Non-Financial Eligibility Requirements – For Texas long term care Medicaid, an applicant’s functional need is considered. For nursing home Medicaid and Medicaid Waivers, a nursing facility level of care (NFLOC) is required. Certain benefits may have additional eligibility requirements specific to the particular benefit. For example, in order for a Waiver to pay for home modifications, the inability to safely live at home without modifying the home might be necessary. For long-term care services via the Regular Medicaid program, a functional need with the activities of daily living is required, but a NFLOC is not necessarily required.

 

Qualifying When Over the Limits

For Texas residents, 65 and over, who do not meet the eligibility requirements in the table above, there are other ways to qualify for Medicaid.

1) Qualified Income Trusts (QIT’s) – Also called Miller Trusts, QITs are irrevocable trusts that allow Institutional Medicaid and Waiver applicants who are over the income limit to still become eligible for long-term care Medicaid. Irrevocable means that the terms of the trust cannot be altered or canceled. In a nutshell, a Medicaid applicant’s “excess” income (over the Medicaid limit) is deposited into the QIT and is no longer counted towards Medicaid eligibility. A designated trustee manages the trust and can only use funds for designated purposes, such as paying unreimbursed medical expenses of the Medicaid enrollee.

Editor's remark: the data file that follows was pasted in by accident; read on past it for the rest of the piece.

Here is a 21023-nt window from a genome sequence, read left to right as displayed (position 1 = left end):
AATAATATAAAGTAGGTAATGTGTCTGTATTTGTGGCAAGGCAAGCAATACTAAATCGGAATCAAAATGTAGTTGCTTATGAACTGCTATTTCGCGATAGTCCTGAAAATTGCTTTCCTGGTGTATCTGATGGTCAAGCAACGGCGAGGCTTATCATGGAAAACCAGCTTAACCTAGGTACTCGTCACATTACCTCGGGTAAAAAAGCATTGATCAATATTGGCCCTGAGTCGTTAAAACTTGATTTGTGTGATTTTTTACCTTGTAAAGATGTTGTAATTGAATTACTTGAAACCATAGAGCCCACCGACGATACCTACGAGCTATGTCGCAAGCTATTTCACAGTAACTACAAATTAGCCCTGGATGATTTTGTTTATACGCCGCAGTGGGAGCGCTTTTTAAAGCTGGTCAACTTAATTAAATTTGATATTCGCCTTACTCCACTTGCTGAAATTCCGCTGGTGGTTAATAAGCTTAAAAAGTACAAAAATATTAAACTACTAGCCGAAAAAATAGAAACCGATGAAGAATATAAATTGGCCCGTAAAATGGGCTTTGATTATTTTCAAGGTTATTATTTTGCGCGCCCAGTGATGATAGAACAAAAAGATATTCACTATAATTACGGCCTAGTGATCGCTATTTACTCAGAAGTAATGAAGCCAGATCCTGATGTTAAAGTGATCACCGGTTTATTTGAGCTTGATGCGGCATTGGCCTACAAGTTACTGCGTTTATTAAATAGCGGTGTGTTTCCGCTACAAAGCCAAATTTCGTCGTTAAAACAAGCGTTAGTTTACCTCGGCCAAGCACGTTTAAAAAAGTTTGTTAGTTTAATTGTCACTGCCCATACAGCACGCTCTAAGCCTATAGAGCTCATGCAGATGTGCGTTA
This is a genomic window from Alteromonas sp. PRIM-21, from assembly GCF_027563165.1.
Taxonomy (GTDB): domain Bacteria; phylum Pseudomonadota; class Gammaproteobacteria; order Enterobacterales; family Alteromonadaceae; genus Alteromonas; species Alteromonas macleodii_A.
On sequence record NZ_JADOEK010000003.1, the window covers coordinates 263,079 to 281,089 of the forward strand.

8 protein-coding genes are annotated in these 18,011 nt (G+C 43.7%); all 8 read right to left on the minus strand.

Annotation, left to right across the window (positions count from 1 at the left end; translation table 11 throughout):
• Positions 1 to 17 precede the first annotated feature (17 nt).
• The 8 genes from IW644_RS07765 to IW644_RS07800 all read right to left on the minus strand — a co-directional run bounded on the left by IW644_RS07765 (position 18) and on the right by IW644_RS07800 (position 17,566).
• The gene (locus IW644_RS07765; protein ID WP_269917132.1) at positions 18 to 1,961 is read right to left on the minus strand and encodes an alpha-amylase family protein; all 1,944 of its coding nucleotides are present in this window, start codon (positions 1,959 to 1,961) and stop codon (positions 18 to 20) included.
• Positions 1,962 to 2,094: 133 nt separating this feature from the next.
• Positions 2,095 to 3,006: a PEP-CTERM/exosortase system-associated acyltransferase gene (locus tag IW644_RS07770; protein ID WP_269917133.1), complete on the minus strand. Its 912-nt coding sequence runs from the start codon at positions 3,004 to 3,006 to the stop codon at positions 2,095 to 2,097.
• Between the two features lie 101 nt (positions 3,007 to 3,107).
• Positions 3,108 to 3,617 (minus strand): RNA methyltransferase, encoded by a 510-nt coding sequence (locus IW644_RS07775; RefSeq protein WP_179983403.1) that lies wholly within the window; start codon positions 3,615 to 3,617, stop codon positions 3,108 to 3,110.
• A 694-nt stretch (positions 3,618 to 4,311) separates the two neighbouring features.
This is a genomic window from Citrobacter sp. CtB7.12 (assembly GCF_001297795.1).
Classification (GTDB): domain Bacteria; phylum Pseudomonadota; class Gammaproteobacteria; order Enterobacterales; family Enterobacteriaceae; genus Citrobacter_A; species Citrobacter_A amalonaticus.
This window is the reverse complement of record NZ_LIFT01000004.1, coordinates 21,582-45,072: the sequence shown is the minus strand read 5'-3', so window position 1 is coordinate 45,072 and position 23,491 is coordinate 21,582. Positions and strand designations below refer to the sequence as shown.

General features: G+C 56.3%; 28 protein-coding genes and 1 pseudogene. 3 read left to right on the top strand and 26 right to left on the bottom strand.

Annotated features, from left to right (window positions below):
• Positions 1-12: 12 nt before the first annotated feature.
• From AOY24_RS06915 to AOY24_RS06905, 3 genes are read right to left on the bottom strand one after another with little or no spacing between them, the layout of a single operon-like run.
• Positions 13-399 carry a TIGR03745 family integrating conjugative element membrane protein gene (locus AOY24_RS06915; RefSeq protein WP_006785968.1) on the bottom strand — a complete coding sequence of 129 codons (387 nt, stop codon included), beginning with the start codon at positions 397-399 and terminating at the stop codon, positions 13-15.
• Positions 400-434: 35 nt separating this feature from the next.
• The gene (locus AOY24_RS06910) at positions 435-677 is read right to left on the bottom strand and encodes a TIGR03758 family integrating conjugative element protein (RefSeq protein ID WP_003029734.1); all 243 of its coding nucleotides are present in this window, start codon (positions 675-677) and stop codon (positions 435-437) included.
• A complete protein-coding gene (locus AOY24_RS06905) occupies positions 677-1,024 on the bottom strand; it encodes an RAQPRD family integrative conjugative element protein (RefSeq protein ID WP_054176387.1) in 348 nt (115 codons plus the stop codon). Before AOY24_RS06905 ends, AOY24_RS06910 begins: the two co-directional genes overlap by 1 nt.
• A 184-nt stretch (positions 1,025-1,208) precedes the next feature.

2) Asset Spend Down – Persons who have assets over the Medicaid limit can still become asset eligible by “spending down” excess assets on ones that are non-countable. Examples include making home modifications, like the addition of wheelchair ramps or stair lifts, prepaying funeral and burial expenses, and paying off debt. Remember that assets cannot be gifted or sold under fair market value, as it violates Medicaid’s look back rule. When “spending down”, it is best to keep documentation of how assets were spent as evidence the look back period was not violated.

3) Medicaid Planning – The majority of persons considering Medicaid are “over-income” or “over-asset” or both, but still cannot afford their cost of care. For these individuals, Medicaid planning exists. By working with a Medicaid planning professional, families can employ a variety of strategies to help them become Medicaid eligible, as well as to protect their home from Medicaid’s estate recovery program. Read more or connect with a Medicaid planner.